Drinking in response to dehydration and exposure to saline solutions was measured in adult Rana pipiens, Bufo marinus and Xenopus laevis, and tadpoles of Rana catesbeiana. These animals normally occupy quite different types of environments where the possible advantages of drinking may differ. Small amounts of the external media were swallowed by all the animals and the quantity usually increased when they were placed in hyperosmotic NaCl solution. However, no relationship between the oral intake of water and the particular conditions, such as the degree of dehydration, was observed. Usually 80–90% of the total water uptake occurred by absorption across the skin. Thus although ‘secondary’ type drinking takes place, ‘primary’ drinking did not appear to occur. These results directly confirm the general popular impression that amphibians, in contrast to other tetrapods and marine teleosts, do not drink in order to rehydrate.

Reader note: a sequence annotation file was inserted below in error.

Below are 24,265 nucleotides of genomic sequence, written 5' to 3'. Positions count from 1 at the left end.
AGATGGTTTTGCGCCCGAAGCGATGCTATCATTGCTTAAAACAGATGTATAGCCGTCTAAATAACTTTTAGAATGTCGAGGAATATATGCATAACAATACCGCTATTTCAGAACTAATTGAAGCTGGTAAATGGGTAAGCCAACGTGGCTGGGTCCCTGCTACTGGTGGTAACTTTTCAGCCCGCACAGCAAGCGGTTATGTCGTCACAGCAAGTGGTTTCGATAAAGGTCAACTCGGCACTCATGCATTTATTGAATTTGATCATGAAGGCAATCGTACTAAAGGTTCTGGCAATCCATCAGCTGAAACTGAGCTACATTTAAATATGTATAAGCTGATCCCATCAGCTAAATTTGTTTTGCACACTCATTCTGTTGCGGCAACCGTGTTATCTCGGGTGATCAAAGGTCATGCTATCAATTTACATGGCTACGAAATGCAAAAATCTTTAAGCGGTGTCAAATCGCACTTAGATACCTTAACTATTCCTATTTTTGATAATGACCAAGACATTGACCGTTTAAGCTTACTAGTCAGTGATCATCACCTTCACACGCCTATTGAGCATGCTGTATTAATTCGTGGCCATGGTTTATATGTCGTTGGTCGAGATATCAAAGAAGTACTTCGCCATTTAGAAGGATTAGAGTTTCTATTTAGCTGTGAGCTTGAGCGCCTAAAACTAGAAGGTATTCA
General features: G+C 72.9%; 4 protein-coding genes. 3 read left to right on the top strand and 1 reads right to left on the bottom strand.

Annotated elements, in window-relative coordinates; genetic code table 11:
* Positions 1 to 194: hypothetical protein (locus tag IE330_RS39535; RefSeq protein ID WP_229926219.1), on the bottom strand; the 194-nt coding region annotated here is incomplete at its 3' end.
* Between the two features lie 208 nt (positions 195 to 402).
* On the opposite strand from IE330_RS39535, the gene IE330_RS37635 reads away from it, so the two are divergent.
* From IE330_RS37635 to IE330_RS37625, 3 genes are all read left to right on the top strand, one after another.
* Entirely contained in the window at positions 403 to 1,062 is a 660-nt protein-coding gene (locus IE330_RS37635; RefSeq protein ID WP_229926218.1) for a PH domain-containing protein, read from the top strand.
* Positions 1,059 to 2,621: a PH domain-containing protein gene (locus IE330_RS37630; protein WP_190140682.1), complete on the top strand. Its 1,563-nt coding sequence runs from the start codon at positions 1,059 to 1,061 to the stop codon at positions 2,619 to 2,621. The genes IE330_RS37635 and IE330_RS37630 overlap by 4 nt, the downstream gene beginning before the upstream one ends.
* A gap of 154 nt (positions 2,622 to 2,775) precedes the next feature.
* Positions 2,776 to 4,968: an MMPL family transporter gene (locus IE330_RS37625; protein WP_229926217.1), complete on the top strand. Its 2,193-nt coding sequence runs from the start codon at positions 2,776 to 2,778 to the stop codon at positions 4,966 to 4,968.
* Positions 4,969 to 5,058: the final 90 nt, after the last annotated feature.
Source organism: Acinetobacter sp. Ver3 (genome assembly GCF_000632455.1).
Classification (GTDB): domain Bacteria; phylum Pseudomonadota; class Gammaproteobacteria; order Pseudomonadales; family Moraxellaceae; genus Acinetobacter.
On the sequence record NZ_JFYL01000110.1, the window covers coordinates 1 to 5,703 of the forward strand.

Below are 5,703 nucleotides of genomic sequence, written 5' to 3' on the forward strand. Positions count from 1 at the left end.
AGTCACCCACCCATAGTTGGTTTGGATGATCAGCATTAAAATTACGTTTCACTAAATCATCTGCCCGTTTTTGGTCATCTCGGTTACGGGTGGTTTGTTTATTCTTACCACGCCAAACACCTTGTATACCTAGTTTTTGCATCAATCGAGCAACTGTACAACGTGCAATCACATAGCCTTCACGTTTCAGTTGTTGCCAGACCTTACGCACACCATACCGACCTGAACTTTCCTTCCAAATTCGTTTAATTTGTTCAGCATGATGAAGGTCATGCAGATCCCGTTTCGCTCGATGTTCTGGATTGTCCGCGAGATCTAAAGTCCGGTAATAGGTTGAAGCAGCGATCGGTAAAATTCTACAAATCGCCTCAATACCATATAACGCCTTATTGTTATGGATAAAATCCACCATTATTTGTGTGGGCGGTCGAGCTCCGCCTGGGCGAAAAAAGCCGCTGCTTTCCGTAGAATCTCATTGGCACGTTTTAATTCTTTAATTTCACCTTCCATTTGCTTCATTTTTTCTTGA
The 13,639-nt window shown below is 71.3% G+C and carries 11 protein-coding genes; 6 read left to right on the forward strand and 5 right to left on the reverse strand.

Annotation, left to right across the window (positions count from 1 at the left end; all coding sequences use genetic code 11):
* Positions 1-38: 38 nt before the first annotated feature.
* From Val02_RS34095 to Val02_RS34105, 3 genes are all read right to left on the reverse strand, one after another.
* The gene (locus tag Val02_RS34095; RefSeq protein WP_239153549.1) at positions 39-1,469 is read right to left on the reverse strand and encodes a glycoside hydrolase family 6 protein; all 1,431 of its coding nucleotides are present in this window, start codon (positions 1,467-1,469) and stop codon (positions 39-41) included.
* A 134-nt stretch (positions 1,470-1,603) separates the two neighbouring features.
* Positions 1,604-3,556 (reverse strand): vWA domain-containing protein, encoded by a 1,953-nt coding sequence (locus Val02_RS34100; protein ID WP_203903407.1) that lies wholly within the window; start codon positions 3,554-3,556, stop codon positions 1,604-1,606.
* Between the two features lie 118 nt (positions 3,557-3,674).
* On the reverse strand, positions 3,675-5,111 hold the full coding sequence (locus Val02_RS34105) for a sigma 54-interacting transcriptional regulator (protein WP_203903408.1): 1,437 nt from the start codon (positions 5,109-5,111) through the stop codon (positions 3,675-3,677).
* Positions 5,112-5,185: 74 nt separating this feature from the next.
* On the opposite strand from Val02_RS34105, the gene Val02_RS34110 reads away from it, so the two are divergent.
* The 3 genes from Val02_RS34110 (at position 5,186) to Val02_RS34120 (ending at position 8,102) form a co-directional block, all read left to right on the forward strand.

Drinking plays a vital role in the regulation of body fluids of most vertebrates, but there are some interesting exceptions, especially among the freshwater teleosts, elasmobranchs and amphibians. Regulatory or ‘primary’ drinking occurs in response to thirst (see Fitzsimons, 1972). A further type of drinking, ‘secondary’ drinking, is not a regulatory response to a deficit of body water; it may take place during feeding or in response to stress. In mammals, primary drinking involves the stimulation of the thirst centre in the hypothalamus as a result of cellular dehydration or a decrease in the volume of the extracellular fluids. This type of response has also been observed in birds and reptiles (Fitzsimons, 1975; Fitzsimons & Kaufman, 1977). Drinking by marine teleost fish appears to be of the primary type, but the mechanism appears to be a reflex that does not involve the hypothalamus (Hirano, 1974).